Waive B&O tax liability for those businesses impacted by Governor’s emergency proclamation
While we hope it will only be for weeks, it is possible we could be looking at months of restrictions to fight the coronavirus pandemic. For those employers and employees most directly impacted by the Governor’s recent emergency proclamation (20-13 - Statewide Limits: Food and Beverage Services, Areas of Congregation), every available resource should be utilized to help them weather bearing the brunt of the social distancing policy being enforced for the public good. This should include immediate and retroactive waiving of all B&O tax liability during the period of the forced government restrictions on operations.
As such, Washington Policy Center recommends the following:
- If the Governor has the legal authority, he should retroactively waive all B&O tax due dates, fees and penalties for those impacted by Proclamation 20-13, starting with March 1 and running for 30 days past the time he rescinds the restriction.
- If/when a special session is called, the legislature should also retroactively and completely waive all B&O tax liability for those impacted by the proclamation, for the dates running from March 1 through 30 days past the time the restriction is rescinded by the Governor.
Those businesses directly impacted by Proclamation 20-13 include:
- Food courts;
- Coffee shops;
- Bowling alleys;
- All other similar venues in which people congregate for the consumption of food or beverages;
- Bowling alleys;
- Fitness centers;
- Non-tribal card rooms;
- Barbershops and hair/nail salons;
- Tattoo parlors;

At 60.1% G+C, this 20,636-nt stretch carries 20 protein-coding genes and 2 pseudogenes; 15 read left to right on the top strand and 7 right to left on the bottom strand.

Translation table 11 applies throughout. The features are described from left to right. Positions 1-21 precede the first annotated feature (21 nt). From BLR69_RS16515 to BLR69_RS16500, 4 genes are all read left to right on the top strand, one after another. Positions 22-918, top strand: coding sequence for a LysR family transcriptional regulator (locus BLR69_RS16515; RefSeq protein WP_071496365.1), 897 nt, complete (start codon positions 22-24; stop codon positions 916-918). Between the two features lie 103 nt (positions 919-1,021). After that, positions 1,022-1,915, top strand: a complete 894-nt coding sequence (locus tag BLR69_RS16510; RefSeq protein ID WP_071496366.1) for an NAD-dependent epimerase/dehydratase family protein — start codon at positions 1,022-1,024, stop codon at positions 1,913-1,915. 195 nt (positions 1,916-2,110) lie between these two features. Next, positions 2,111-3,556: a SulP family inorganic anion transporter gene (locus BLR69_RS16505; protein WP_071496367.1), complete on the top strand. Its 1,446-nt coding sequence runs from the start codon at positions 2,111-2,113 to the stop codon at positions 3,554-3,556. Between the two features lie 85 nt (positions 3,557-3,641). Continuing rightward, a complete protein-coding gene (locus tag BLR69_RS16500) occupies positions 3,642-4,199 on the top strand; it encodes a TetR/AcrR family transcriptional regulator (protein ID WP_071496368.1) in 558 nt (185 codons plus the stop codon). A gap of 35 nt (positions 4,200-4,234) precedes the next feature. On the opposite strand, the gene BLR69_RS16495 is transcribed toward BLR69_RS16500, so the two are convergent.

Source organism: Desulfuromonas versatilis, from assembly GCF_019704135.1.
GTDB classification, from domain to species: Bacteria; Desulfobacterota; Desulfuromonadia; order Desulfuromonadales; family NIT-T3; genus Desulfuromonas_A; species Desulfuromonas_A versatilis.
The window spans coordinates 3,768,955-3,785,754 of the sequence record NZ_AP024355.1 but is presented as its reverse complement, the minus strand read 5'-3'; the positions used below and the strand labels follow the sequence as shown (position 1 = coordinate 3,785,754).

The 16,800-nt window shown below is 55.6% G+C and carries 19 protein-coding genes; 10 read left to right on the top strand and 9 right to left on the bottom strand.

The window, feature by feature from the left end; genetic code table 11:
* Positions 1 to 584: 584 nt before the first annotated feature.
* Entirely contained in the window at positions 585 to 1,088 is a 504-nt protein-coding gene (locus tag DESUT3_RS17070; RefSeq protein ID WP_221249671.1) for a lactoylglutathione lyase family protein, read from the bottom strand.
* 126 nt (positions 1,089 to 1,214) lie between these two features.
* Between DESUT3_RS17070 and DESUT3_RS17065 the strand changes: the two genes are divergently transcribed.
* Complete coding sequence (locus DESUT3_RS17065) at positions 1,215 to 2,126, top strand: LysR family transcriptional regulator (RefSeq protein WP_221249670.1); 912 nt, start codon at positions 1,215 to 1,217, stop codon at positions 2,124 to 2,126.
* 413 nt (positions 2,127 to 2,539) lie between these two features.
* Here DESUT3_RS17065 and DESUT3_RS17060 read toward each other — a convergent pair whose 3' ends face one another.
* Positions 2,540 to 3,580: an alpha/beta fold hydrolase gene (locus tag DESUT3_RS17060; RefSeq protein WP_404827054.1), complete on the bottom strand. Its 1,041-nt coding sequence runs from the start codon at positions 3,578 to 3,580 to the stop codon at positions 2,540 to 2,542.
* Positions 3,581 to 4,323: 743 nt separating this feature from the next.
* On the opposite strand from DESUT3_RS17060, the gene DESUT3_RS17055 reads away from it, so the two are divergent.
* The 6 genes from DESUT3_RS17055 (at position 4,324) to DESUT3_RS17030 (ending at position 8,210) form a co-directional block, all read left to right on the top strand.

- Pool halls; and
- Other similar venues.
Other hospitality related businesses should also receive consideration for coronavirus emergency related tax relief. Lawmakers should also consider rolling back the B&O tax increase imposed this session on other employers.
By helping those businesses restricted from normal operations by government in order to slow the spread of the coronavirus, we will improve the likelihood that employees will actually have jobs to come back to when the emergency situation is over and help our economy recover faster.
Update Below (Posted 3/19 at 7:40 a.m.)
The Governor's tax actions yesterday afternoon are a good start. He waives the B&O penalties & fees for a limited time period but not the total liability for the tax owed. That said, totally waiving tax liability would require the legislature to act, which is why that should happen during special session.
The Governor could signal now his support for totally waiving the tax liability when the legislature next meets though so employers impacted by his Proclamation 20-13 know the B&O tax relief will eventually be coming.
Essentially the Governor did most of what we asked that is within his power. The time periods are more limited but it’s a good first step. Now we need him to say he supports the broader B&O tax relief so that the legislature knows he won’t be an obstacle if they try to enact it.
Tax Foundation: Taxes and Liquidity During an Economic Crisis